'Hi, my name is Jerry Yu, I’m currently a second year Biochemistry student and I’m also a fellow of WIE. Engagement is all about sharing your passion with others. As a life sciences student, my passion lies in bioscience. However, I first discovered my eagerness for sharing as an Outreach Officer for Warwick BioSoc.The goal of this position was to spread enthusiasm towards life sciences around the local community and that is what I did I organised talks and even designed and taught life sciences lessons to primary school children. As a result of my work, I was recommended by a professor to apply to be a WIE fellow. I applied and here I am now. Engagement is important as it inspires and allows others to make informed decisions about what they enjoy. As a WIE fellow, I will be working to improve how engagement is done in the university and create more engagement opportunities which are welcoming and interesting especially in the current pandemic. More importantly, I would like to inspire you to share your passions with others. Afterall, what is life without a little bit of spice.'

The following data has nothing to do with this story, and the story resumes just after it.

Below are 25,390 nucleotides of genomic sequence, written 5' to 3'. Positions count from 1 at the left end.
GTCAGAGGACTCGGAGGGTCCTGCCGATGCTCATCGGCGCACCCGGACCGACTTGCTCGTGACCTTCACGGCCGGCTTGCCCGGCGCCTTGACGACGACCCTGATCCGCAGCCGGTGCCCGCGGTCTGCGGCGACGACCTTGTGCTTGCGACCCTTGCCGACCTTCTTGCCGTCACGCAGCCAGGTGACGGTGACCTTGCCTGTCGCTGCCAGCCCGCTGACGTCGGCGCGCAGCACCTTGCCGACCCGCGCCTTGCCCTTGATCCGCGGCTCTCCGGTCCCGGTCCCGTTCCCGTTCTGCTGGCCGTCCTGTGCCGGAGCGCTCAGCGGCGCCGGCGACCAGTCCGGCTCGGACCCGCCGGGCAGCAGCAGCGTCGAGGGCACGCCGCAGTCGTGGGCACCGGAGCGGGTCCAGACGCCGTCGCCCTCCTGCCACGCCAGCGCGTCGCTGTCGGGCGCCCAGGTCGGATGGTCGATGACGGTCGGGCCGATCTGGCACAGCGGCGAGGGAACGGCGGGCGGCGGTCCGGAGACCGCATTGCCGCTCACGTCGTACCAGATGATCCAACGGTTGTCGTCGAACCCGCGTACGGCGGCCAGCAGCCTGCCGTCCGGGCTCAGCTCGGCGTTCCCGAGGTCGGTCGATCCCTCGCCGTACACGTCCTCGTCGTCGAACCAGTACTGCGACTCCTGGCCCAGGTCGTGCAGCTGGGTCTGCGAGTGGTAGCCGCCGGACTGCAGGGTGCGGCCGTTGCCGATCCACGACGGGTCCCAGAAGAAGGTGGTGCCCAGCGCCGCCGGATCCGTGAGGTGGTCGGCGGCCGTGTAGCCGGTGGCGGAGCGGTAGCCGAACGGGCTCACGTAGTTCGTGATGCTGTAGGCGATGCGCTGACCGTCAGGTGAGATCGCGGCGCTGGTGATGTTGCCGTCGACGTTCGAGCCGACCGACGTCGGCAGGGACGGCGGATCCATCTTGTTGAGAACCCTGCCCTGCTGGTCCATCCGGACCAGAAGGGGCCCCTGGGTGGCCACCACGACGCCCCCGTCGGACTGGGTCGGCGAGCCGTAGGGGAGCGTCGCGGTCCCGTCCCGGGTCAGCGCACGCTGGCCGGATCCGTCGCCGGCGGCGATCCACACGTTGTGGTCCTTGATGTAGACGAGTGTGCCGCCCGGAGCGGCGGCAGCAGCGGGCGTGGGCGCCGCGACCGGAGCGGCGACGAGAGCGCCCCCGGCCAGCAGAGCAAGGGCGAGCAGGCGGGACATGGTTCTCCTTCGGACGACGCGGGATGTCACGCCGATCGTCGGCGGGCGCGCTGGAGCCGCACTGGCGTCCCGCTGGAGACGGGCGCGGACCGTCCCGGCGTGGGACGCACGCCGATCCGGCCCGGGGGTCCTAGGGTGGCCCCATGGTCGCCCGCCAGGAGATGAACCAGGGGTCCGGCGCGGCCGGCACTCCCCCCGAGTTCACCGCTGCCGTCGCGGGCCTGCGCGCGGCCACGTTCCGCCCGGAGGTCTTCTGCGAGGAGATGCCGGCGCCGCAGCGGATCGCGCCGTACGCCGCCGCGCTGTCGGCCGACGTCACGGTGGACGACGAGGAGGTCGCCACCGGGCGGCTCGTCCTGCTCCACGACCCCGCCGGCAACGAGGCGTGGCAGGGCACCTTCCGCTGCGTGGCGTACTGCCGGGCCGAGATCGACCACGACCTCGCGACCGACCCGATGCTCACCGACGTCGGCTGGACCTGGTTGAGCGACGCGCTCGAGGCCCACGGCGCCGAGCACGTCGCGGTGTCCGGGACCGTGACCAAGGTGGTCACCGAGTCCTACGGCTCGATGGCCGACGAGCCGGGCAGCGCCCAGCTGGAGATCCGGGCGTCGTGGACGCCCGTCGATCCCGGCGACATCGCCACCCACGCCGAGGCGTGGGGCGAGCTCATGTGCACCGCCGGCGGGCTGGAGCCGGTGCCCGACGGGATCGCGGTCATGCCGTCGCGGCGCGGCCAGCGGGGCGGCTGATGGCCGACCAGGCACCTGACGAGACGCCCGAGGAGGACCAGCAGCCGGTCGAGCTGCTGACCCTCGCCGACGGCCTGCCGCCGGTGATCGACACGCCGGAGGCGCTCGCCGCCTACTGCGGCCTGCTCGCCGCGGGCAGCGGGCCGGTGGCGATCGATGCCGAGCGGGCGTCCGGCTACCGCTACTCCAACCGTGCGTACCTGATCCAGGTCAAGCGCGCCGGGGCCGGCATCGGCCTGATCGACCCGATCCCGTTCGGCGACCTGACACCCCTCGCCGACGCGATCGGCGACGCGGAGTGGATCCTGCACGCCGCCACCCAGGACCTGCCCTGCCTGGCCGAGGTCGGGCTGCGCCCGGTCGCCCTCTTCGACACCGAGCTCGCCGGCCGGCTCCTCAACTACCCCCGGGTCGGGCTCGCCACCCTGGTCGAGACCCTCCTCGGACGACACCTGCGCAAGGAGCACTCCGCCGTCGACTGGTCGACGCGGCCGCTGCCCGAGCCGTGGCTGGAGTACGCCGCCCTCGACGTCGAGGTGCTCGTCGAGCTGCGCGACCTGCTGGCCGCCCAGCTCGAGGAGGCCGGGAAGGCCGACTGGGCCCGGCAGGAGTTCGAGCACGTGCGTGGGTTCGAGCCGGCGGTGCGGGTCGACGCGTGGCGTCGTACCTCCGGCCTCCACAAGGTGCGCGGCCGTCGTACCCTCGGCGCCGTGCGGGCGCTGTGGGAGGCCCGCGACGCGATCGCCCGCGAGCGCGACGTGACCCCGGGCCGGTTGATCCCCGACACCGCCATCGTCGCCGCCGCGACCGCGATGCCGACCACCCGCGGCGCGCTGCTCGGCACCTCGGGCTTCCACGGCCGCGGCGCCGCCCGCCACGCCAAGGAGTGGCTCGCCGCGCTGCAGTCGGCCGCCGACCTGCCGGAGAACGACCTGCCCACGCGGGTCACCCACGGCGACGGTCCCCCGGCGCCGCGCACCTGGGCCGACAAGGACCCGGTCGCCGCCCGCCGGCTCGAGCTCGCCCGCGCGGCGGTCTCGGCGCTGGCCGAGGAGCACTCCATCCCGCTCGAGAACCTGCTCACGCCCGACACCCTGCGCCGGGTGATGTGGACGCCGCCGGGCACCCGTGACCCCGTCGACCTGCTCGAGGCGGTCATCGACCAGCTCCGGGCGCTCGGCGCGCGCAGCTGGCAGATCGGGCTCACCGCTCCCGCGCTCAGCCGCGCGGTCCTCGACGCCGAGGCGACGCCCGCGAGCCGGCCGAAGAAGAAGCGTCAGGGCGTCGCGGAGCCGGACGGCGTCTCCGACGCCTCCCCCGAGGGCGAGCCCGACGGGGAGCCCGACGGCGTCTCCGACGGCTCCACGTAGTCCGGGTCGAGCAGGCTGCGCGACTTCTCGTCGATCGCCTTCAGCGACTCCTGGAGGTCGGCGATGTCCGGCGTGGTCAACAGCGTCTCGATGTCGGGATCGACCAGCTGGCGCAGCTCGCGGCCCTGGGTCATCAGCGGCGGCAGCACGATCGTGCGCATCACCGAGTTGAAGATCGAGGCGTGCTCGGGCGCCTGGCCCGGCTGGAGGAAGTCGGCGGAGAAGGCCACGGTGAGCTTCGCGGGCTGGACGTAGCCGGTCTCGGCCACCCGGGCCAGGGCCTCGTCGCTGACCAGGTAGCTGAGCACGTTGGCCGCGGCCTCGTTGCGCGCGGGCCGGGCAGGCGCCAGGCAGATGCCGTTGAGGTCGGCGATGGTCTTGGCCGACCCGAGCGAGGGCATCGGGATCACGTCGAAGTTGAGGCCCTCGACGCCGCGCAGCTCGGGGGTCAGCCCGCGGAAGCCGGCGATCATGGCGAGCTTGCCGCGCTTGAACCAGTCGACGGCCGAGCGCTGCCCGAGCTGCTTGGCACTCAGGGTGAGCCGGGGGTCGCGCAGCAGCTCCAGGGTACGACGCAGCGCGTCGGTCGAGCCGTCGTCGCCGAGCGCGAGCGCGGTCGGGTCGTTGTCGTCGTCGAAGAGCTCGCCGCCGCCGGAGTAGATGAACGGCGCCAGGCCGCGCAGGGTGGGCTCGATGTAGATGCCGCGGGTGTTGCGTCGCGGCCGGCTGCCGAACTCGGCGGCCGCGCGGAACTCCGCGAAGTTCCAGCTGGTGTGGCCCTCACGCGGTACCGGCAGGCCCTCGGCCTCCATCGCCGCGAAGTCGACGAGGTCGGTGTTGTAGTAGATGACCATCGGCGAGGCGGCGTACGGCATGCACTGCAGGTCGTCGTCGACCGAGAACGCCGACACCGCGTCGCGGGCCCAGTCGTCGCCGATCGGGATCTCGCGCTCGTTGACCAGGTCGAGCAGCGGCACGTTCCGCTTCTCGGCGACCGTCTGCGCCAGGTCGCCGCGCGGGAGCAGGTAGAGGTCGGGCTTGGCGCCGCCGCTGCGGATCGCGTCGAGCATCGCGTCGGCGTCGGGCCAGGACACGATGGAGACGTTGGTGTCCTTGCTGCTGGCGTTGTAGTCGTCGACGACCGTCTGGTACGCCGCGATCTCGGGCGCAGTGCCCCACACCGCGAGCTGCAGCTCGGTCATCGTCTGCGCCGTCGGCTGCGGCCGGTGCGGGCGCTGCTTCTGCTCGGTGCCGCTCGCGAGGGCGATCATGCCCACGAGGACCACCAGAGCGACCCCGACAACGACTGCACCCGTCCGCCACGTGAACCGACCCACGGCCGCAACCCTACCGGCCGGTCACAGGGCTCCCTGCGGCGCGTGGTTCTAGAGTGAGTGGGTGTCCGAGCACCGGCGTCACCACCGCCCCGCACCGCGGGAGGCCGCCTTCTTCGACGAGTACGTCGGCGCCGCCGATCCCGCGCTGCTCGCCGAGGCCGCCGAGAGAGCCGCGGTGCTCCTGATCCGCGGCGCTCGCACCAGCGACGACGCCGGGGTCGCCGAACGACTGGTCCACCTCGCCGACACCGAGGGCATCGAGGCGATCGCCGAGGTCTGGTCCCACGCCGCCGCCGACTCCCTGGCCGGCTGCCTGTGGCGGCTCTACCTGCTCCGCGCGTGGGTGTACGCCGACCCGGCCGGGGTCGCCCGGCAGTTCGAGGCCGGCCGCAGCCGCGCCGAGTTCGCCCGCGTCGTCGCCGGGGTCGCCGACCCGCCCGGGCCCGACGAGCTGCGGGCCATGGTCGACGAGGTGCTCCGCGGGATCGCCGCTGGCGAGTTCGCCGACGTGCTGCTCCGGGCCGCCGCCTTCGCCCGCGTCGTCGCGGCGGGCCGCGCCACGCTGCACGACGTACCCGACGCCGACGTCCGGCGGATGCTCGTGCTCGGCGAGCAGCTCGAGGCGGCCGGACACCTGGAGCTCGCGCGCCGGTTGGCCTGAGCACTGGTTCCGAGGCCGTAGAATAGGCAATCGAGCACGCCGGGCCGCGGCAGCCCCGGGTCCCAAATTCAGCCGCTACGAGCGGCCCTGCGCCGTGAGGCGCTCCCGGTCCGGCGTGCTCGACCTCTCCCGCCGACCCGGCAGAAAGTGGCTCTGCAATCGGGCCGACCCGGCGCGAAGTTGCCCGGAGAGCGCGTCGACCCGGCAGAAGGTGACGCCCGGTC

Eight other members of SLS have also secured fellowships:
Honorary Fellows - Kevin Moffat, Rebecca Freeman
Foundation Fellows - Cansu Kuey, Ian Hands-Portman, Rachael Kirwan
Associate Fellows - Ellie Jameson, Eric Holub and Freya Harrison
Women in science, innovate in science
To celebrate International Day of Women and Girls in Science on 11 February 2021, young researchers at Warwick, including Life Sciences PhD student Rosanne Maguire, were asked about their hopes for their research and the importance of equality in their chosen field.Read the article (11 Feb 2021)
Future Leader to Watch – Fabrizio Alberti
Future Leader to Watch is a series of interviews with the first authors of a selection of Reviews published in Biology Open, helping early-career researchers promote themselves alongside their papers. Dr Fabrizio Alberti is first author on ‘Recent developments of tools for genome and metabolome studies in basidiomycete fungi and their application to natural product research’, published in BiO.
Read the interview
Returning to research